I learned something new this week. It’s always nice when you can add something to your resume and gain some knowledge that will make you more valuable.
Last Saturday was Community Day in Langley City and I was with the good folks from the Douglas Park Community School Society, running the concession as a fundraiser for school programs. A lot of planning goes into such an undertaking, and the roles are handed out according to skills, knowledge and abilities.
Some people are trusted with the cash, others have the ominous task of cooking the burgers and wieners and frying the onions without burning them. It is a skill in itself.
It was not lost on me and my partner that the two old guys were assigned to the cotton candy machine.
I had never run a candy floss concession before, but I had watched them at many fairs over the years and I was confident that I could do this. Prior to this day, my only true knowledge of food items like cotton candy or candy apples was that you bought them for your kids after the roller coaster ride, not before.
The instructions on the machine are pretty clear so we plug it in, pour the blue sugar crystals into the little hopper, turn on the switches, turn the heat to max and flip the on switch. We wait to see what happens, when suddenly wisps of blue floss start spinning around in the big aluminum bowl and we realize we should have had one of those cardboard cones ready.
By the time we get the package open and get one of the cones ready, the bowl is almost full of floss. I stick the cone in and nothing seems to be sticking to it. Am I not using the right wrist action? Are they faulty cones? We decide to turn it off.
We have bags designed to go over the floss once it is on the cones but, using our hygienic gloves, we pull the strands of sugar out of the bowl and stuff them in the bags. What the heck, the kids aren’t going to care.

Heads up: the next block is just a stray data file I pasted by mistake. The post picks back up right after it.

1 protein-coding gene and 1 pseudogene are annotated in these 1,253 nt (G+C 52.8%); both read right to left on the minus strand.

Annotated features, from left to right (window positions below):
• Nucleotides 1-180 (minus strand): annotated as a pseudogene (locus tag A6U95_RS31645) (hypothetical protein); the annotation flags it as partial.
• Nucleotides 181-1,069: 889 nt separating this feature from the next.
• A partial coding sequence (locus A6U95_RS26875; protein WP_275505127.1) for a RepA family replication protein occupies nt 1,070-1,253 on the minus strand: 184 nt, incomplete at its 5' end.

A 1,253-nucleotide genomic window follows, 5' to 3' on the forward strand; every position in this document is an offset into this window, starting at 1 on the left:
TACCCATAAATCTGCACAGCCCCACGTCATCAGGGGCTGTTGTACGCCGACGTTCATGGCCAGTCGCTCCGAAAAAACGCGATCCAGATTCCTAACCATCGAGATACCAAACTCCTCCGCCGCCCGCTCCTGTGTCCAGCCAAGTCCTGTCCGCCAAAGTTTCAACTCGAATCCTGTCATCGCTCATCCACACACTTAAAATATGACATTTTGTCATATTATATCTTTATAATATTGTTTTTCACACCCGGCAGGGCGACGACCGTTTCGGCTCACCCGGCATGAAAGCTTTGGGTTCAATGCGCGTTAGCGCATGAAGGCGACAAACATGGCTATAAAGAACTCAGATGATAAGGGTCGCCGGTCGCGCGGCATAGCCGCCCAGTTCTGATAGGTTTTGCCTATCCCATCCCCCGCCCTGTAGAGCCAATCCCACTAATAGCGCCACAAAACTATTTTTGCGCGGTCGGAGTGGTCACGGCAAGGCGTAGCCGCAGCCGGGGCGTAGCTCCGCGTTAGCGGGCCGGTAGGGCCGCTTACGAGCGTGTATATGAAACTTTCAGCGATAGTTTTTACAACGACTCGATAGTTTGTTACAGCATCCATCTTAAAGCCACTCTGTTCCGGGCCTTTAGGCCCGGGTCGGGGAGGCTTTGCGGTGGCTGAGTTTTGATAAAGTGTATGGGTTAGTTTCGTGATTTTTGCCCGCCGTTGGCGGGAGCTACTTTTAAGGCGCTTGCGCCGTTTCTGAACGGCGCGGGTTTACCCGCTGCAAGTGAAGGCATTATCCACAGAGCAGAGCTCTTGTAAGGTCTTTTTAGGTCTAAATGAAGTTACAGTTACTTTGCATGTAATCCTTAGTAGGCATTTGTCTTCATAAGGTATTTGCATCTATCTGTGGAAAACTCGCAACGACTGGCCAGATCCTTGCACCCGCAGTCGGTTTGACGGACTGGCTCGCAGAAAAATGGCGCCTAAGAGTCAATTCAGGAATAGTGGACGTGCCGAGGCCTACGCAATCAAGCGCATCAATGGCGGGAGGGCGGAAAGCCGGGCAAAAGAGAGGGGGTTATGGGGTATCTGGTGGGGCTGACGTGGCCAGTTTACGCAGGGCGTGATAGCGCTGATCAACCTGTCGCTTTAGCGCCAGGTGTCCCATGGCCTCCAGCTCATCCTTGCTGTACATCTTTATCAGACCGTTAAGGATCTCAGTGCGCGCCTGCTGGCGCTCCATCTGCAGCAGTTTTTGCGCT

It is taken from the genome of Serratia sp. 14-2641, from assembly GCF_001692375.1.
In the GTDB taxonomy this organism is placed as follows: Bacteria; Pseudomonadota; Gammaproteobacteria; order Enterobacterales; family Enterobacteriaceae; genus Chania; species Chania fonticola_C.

We have six bags of blue candy floss ready for sale. Our first customer, a cute little girl, asks for pink. We try to convince her that blue is probably even better than pink, but we are not as convincing at sales as we thought.
We add pink crystals, flip the switches and adjust the nobs and here comes the pink. I still can’t figure how to get it on the cone but my partner is getting pretty good at stuffing it in the bag. We give the little girl her pink treat and as she walks away we hear her tell her mother that ‘this doesn’t look like normal cotton candy.’ Eventually, we mastered getting the floss on the cones and the last three customers got ‘normal cotton candy.’
By the end of the day we have pleased the crowd with good food, A&W root beer floats, popcorn and bags of pink and blue candy floss. My back and legs are sore from standing, my hands and arms are Smurf blue, covered with sticky strands of sugar, but the kids at Douglas Park Community School will benefit from our efforts.
Try new things, be creative, adapt, never give up, and don’t stop laughing. It keeps the mind healthy. At least that’s what McGregor says.